President Rousseff's tax reform will likely be approved by Congress, but piecemeal and within the next two years.
Since taking office in January 2011, President Dilma Rousseff has repeatedly vowed to make Brazil's tax regime simpler and less onerous. She has also promised to reduce the tax burden on industrial investment. Rousseff is promising piecemeal reforms rather than a radical overhaul of tax policy. This stems from a belief that such reform will be more agreeable to Congress, which is scheduled to discuss the bill in the second half of 2011.
At the moment, tax compliance is time consuming, costly and very complex. According to the World Bank, companies take 2,600 hours per year to prepare, file and pay taxes in Brazil, compared to 384.7 hours in Latin America and 199.3 hours in the OECD. Numerous payroll taxes and mandatory pension fund contributions are equivalent to 38 percent of employees' gross wages. In addition to a hefty corporate income tax, company tax bills are further inflated by federal, state and municipal sales and valued-added taxes. The government understands that the tax burden needs to be reduced, but support from Congress, states and municipalities has proved elusive. The former Lula administration, for example, made two failed attempts at tax reform.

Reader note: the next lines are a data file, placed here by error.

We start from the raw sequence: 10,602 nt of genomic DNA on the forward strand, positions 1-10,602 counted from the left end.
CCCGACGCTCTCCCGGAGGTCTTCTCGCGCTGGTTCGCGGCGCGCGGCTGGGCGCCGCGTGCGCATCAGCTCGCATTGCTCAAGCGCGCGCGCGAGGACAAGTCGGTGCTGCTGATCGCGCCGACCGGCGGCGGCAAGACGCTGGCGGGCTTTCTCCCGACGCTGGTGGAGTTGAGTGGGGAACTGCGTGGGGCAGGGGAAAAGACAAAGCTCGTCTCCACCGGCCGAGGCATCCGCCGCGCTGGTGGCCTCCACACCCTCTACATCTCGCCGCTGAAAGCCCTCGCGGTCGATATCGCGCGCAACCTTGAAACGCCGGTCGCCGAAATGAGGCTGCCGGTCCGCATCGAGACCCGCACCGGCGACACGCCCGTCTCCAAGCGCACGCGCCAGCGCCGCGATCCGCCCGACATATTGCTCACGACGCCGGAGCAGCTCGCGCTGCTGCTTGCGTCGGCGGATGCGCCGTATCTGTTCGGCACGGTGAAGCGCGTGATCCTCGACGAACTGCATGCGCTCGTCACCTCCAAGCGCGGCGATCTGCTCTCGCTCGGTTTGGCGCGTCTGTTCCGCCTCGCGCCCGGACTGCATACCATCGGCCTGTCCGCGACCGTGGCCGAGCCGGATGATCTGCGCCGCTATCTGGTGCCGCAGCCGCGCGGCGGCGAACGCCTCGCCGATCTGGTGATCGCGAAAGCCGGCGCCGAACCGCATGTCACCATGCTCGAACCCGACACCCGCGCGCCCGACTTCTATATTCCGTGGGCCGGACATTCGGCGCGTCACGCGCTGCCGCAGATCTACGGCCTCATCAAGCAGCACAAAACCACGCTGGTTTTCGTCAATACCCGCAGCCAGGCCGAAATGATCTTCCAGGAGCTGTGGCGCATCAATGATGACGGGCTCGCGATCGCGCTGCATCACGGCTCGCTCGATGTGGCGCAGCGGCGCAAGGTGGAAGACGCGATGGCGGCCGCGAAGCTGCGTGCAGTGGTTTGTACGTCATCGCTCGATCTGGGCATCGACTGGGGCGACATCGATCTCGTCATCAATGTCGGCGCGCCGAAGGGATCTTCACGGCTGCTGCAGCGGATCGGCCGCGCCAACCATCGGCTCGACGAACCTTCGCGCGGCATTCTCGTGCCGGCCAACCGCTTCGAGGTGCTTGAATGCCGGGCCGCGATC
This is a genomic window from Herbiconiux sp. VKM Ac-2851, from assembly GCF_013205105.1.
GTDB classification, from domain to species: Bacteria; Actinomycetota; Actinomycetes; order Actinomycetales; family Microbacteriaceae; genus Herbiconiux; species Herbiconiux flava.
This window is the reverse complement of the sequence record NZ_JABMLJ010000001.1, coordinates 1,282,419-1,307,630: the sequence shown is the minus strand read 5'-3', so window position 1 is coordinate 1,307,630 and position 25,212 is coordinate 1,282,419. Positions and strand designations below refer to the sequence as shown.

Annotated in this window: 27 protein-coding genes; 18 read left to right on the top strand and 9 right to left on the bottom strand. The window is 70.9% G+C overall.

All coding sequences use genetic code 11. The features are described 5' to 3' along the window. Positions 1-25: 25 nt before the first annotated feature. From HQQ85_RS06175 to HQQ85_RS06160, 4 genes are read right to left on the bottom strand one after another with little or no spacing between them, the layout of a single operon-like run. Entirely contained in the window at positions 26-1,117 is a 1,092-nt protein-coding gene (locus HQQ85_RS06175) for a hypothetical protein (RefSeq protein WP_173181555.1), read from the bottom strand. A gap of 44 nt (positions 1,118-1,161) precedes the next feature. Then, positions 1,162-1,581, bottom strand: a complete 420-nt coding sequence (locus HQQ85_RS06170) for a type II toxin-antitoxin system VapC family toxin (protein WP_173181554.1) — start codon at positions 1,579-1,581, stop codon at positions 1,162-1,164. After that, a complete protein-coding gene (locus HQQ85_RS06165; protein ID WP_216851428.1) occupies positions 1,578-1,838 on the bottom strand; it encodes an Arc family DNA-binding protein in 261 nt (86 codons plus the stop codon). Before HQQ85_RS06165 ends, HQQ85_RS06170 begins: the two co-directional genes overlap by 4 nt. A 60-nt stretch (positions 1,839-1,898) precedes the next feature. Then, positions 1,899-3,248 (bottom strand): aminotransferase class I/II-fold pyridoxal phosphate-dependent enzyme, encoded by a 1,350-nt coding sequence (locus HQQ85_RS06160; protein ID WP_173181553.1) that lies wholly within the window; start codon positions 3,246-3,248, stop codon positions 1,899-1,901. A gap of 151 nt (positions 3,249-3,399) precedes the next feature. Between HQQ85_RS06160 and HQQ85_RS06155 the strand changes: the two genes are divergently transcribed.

The proposed tax changes comprise at least three areas. First, payroll taxes will be reduced as social security contributions will decline from the current 20% of gross salary to 14%. Secondly, the ICMS tax, a tax on all goods and services, will be harmonized across different states. At present, this tax is levied at the discretion of states. The government is proposing a fixed 4% rate applicable nationwide, to discourage the fiscal competition between states who try to outdo each other by offering tax holidays. Lastly, the reform envisages tax exemptions for domestic industries and exporters.
There is a strong probability that the Rousseff government will succeed in passing this legislation in Congress, although this will require negotiations with Rousseff's coalition partners. Several factors are supportive of Rousseff 's reform efforts. Tax revenue over recent years has been robust, which provides room for tax reduction without endangering government revenues. The significant appreciation of the currency and the danger that this prices Brazilian companies out of foreign markets is acting as an additional incentive for a reduction in corporate taxation. Very few, including the labor unions, dispute that tax reform would boost productivity, generate jobs and assist economic growth. This puts the government in a strong position to get the bill through Congress.
This commentary was provided by specialist intelligence company Exclusive Analysis.